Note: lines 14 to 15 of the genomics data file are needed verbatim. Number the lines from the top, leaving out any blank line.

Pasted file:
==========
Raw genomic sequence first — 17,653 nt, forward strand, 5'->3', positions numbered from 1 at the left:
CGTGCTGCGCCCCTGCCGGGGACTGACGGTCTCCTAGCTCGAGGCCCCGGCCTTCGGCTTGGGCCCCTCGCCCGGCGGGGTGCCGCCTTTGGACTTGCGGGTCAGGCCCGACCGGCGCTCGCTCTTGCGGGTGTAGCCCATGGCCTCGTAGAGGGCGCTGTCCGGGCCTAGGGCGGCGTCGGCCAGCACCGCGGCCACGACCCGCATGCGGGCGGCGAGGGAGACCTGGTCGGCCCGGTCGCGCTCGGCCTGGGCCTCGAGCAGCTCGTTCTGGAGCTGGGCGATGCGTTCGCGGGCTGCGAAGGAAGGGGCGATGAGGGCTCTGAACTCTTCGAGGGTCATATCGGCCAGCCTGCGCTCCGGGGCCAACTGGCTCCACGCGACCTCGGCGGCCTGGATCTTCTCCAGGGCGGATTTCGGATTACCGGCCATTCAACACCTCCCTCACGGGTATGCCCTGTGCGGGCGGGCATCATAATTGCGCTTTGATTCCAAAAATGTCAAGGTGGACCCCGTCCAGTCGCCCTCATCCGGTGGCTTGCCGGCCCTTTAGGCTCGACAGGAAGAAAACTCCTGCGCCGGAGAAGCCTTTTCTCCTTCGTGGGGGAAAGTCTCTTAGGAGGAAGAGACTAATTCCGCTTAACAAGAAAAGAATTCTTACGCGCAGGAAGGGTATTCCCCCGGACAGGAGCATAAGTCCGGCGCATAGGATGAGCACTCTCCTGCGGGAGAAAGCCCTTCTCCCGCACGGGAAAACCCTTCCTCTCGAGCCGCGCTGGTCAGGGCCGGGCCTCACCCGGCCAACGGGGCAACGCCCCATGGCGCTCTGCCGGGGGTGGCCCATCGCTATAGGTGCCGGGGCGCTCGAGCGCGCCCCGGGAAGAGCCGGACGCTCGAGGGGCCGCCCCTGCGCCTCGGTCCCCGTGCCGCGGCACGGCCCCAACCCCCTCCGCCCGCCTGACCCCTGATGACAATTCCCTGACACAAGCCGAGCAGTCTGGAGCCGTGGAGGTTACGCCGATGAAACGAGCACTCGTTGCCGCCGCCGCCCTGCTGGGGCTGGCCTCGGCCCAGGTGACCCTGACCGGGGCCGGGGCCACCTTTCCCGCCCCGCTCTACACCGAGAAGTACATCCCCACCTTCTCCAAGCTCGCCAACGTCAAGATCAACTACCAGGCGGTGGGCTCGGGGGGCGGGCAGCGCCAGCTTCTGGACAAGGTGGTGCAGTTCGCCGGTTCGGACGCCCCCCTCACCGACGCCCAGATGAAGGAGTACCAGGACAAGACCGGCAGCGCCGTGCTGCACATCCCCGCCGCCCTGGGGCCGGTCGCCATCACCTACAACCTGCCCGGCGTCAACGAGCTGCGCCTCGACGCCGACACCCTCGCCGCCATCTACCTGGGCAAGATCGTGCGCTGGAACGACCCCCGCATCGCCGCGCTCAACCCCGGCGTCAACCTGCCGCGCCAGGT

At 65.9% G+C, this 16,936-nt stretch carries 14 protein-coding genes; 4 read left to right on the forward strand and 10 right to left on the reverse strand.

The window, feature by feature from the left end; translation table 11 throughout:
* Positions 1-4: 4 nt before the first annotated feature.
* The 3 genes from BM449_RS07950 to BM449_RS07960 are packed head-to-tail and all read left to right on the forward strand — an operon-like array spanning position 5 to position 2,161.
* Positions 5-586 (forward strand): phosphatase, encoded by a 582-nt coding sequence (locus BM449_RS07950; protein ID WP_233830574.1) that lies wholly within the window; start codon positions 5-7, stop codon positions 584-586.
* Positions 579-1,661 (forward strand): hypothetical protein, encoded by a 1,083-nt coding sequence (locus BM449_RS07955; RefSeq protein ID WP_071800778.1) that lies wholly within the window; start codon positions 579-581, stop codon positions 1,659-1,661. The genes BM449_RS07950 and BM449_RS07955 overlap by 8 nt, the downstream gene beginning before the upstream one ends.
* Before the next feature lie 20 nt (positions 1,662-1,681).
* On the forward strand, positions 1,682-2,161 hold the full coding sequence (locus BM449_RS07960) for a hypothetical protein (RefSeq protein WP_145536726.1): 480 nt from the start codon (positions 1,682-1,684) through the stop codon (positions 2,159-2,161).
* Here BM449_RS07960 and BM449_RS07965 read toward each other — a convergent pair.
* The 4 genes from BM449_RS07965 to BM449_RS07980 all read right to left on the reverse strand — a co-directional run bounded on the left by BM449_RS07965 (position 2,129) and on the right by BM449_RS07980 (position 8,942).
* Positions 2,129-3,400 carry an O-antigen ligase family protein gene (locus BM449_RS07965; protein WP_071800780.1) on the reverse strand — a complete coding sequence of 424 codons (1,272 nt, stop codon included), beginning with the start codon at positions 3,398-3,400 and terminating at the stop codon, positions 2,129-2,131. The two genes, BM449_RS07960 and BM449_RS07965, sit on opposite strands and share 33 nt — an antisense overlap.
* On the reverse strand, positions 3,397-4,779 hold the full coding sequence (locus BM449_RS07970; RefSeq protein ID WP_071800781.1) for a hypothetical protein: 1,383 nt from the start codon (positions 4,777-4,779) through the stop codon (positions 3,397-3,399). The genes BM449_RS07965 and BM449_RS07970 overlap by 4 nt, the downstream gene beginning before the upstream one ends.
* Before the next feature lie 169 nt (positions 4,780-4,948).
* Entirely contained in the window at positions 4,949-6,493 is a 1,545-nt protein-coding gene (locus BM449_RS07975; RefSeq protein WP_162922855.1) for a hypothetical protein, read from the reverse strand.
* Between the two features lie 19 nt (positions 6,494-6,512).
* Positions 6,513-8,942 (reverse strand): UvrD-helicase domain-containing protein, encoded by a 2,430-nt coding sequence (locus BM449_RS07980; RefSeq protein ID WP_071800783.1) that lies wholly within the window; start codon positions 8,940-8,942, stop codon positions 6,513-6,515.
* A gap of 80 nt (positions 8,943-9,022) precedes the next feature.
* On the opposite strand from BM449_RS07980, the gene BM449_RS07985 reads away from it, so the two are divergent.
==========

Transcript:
* On the reverse strand, positions 3,397-4,779 hold the full coding sequence (locus BM449_RS07970; RefSeq protein ID WP_071800781.1) for a hypothetical protein: 1,383 nt from the start codon (positions 4,777-4,779) through the stop codon (positions 3,397-3,399). The genes BM449_RS07965 and BM449_RS07970 overlap by 4 nt, the downstream gene beginning before the upstream one ends.
* Before the next feature lie 169 nt (positions 4,780-4,948).